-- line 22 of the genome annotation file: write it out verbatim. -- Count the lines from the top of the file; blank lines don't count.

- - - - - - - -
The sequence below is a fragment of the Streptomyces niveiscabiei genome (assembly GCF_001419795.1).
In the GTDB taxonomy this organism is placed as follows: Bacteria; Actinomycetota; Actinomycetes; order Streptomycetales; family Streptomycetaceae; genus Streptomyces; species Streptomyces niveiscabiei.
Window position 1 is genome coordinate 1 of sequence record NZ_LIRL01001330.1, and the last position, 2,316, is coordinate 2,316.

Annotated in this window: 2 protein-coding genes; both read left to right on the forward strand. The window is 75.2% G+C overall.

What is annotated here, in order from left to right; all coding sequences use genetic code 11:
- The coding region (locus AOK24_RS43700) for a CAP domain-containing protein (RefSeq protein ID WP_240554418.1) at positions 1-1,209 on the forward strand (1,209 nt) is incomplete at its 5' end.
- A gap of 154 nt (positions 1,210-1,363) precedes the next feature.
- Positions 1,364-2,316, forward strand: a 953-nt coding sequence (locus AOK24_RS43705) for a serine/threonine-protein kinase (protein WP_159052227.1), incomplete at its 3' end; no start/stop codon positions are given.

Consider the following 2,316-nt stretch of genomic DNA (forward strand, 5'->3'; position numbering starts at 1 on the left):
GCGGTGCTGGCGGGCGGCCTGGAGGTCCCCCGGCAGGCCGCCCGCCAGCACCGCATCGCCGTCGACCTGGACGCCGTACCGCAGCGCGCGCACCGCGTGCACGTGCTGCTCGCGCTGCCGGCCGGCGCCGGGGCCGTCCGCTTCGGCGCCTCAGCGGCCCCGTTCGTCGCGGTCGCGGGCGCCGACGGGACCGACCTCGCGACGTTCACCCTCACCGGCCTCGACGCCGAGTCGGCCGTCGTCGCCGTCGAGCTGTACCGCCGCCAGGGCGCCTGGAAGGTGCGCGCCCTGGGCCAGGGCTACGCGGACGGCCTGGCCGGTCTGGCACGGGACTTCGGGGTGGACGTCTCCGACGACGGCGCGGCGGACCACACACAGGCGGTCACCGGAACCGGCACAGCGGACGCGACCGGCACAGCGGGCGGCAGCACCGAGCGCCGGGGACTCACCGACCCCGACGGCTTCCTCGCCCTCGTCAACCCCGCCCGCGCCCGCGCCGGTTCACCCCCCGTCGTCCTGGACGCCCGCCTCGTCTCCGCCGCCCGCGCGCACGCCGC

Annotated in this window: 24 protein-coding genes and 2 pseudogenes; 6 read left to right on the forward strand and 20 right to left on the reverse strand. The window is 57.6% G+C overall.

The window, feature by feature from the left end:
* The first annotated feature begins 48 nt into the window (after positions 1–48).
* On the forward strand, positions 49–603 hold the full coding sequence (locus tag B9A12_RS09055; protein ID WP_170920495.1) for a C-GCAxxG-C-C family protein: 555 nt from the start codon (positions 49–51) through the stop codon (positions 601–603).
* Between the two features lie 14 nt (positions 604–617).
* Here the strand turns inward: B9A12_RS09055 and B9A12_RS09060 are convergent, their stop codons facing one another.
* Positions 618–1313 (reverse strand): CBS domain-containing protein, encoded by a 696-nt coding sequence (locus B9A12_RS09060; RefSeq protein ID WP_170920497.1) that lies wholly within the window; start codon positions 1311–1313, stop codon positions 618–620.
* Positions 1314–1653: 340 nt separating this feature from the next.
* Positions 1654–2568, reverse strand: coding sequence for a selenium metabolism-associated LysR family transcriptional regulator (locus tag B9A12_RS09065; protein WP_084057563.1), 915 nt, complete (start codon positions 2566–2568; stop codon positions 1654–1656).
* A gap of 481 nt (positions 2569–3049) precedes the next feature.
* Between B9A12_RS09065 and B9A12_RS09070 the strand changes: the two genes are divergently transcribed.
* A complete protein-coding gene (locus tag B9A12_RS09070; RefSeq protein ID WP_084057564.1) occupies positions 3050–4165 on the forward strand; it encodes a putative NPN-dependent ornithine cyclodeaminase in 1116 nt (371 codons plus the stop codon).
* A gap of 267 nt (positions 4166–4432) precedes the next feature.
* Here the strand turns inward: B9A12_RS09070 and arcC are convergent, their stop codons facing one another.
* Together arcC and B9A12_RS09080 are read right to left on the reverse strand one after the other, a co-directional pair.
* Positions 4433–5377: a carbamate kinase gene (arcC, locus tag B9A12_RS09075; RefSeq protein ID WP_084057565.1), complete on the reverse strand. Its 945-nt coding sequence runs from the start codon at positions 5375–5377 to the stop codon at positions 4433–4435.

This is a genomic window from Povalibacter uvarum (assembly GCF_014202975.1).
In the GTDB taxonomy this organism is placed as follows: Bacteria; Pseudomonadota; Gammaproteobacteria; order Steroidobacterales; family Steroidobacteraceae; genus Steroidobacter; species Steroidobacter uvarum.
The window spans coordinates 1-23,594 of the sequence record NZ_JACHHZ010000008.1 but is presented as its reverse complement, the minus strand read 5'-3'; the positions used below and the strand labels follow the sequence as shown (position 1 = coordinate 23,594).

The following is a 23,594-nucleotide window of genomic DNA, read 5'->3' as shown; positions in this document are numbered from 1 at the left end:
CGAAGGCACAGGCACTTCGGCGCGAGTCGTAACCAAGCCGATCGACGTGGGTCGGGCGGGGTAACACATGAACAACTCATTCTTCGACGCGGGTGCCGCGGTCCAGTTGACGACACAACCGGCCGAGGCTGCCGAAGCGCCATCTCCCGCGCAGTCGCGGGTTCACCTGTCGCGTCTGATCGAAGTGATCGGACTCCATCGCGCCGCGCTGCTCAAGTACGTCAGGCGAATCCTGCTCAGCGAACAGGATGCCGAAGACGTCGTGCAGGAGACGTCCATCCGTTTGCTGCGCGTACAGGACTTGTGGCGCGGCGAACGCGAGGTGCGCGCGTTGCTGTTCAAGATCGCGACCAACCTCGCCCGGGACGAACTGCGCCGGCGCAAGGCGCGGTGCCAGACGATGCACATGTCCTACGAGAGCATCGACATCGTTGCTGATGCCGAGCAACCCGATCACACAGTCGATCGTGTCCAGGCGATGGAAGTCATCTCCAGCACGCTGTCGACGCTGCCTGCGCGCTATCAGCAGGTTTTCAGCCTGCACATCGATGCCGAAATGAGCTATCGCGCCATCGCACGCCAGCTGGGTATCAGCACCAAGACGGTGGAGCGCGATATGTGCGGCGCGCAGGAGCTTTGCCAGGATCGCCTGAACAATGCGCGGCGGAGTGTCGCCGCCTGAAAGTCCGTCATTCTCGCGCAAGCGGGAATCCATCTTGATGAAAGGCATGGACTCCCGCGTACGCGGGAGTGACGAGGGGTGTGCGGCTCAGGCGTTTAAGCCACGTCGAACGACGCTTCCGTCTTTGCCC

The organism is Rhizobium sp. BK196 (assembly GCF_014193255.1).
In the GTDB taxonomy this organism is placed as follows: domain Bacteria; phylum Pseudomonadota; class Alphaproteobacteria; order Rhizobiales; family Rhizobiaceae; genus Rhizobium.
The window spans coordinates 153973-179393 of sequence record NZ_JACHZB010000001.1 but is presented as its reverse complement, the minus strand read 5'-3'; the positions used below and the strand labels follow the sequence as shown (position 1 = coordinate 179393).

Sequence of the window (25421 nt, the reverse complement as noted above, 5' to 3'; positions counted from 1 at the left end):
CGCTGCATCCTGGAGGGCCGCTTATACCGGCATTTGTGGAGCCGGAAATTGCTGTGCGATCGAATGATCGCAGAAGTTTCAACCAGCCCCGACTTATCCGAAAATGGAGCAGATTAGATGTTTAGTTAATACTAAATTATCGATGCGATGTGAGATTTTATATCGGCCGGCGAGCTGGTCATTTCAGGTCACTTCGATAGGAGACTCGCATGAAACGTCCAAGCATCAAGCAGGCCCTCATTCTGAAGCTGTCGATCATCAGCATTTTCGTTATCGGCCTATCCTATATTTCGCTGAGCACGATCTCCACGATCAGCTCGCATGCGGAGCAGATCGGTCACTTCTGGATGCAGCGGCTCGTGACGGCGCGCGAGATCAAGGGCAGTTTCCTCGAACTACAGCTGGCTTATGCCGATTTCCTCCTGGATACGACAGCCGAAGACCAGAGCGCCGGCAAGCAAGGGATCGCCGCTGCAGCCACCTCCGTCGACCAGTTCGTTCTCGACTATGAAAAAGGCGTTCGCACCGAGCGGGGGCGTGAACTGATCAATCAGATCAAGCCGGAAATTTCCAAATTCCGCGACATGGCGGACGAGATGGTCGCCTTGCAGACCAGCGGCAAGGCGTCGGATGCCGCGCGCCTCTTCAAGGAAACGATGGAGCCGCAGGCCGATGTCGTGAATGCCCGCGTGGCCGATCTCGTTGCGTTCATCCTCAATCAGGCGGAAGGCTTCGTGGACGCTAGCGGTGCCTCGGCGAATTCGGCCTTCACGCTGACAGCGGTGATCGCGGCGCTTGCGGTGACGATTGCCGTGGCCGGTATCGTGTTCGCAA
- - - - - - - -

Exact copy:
* A complete protein-coding gene (locus tag B9A12_RS09070; RefSeq protein ID WP_084057564.1) occupies positions 3050–4165 on the forward strand; it encodes a putative NPN-dependent ornithine cyclodeaminase in 1116 nt (371 codons plus the stop codon).